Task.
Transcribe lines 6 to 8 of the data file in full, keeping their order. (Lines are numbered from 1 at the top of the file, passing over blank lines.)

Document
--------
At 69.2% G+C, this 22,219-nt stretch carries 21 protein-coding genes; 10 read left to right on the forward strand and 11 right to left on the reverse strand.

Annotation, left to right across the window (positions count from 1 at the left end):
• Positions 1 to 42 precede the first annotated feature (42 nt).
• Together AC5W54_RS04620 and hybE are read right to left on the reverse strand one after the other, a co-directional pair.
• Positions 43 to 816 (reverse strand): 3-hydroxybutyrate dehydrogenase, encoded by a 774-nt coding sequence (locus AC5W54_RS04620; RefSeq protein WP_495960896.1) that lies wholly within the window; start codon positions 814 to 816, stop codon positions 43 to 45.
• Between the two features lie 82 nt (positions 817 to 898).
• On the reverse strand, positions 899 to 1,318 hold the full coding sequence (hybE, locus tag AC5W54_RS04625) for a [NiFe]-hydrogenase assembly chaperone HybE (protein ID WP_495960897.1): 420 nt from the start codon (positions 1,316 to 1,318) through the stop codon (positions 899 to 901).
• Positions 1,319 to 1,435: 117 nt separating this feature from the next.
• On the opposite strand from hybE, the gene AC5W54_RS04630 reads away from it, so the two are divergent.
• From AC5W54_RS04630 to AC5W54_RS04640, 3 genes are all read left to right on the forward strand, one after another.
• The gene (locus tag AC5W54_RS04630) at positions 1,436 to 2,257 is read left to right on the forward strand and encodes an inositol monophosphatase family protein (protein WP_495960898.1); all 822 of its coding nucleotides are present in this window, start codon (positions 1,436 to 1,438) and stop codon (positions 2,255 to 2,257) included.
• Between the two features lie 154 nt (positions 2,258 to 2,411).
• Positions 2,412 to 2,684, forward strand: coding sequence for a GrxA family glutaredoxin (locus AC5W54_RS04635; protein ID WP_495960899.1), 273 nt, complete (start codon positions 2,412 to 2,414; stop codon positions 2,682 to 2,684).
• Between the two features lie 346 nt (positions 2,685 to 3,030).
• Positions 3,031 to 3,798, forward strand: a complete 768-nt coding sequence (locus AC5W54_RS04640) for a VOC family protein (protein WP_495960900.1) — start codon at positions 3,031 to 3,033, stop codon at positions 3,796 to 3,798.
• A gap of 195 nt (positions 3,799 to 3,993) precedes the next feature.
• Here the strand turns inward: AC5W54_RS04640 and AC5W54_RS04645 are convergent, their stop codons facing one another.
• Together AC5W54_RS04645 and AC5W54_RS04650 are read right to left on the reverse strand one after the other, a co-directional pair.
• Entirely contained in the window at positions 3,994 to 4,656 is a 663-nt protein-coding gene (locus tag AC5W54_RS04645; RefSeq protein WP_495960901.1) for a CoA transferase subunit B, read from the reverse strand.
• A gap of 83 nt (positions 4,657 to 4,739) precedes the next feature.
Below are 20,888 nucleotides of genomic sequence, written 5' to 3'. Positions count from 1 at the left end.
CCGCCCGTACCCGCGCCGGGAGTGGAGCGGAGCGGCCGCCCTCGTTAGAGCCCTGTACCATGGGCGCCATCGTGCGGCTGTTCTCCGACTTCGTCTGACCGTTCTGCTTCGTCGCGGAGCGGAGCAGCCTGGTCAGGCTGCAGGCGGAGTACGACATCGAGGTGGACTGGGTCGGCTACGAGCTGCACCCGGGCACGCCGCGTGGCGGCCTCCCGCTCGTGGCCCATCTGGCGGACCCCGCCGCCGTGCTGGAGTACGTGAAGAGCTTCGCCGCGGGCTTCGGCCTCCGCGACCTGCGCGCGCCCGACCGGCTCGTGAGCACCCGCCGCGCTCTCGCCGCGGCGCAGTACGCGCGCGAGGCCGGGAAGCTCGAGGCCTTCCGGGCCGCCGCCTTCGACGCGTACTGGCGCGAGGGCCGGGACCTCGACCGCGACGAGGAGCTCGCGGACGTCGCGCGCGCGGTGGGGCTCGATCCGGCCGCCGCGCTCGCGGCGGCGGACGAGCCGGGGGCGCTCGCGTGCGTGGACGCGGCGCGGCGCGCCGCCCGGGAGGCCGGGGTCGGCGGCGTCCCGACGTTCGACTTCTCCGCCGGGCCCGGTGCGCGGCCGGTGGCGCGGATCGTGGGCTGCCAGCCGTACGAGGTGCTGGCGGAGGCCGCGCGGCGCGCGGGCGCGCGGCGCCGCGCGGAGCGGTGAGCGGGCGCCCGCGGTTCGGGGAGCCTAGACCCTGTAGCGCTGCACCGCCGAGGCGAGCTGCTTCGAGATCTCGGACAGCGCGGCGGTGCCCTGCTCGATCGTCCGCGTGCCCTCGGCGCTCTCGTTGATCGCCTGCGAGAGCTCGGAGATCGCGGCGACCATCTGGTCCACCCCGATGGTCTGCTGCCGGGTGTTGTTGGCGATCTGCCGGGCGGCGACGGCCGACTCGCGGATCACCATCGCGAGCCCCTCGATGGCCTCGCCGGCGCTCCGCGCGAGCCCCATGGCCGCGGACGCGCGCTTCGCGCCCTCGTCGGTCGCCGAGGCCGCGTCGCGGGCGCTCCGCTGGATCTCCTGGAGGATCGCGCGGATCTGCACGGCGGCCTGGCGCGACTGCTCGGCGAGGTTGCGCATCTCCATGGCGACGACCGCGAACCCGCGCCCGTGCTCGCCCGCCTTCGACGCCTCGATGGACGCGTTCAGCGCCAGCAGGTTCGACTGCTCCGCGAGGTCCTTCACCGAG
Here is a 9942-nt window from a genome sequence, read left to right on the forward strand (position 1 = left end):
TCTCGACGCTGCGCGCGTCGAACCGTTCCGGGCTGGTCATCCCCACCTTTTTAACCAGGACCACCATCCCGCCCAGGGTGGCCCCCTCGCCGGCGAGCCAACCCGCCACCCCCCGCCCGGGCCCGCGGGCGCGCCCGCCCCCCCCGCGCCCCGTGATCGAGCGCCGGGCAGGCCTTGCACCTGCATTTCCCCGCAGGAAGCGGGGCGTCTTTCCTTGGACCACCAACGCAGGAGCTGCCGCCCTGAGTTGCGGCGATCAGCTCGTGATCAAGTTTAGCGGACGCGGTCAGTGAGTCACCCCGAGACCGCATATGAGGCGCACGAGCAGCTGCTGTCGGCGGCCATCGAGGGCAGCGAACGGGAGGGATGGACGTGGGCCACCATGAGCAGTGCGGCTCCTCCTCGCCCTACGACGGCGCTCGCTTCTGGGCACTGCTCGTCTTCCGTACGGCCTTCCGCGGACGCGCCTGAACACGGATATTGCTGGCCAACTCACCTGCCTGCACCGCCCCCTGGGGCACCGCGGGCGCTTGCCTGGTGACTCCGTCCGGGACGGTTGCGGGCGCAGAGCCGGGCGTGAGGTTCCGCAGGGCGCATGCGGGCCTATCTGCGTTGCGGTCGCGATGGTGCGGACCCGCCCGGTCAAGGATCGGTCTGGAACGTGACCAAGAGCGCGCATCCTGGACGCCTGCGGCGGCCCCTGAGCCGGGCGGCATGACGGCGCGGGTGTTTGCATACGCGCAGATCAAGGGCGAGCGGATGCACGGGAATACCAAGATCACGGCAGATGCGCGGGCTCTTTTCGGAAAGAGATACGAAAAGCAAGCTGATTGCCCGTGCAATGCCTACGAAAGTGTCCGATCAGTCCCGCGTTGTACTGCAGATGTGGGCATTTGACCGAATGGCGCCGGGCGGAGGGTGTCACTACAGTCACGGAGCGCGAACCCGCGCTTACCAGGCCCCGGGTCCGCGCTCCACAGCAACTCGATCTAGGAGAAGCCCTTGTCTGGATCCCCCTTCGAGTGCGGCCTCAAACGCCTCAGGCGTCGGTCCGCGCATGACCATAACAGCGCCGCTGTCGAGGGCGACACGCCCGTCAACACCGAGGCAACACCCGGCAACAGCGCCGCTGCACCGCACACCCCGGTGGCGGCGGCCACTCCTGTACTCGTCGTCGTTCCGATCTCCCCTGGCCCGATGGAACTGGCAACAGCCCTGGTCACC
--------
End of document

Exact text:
• Between the two features lie 82 nt (positions 817 to 898).
• On the reverse strand, positions 899 to 1,318 hold the full coding sequence (hybE, locus tag AC5W54_RS04625) for a [NiFe]-hydrogenase assembly chaperone HybE (protein ID WP_495960897.1): 420 nt from the start codon (positions 1,316 to 1,318) through the stop codon (positions 899 to 901).
• Positions 1,319 to 1,435: 117 nt separating this feature from the next.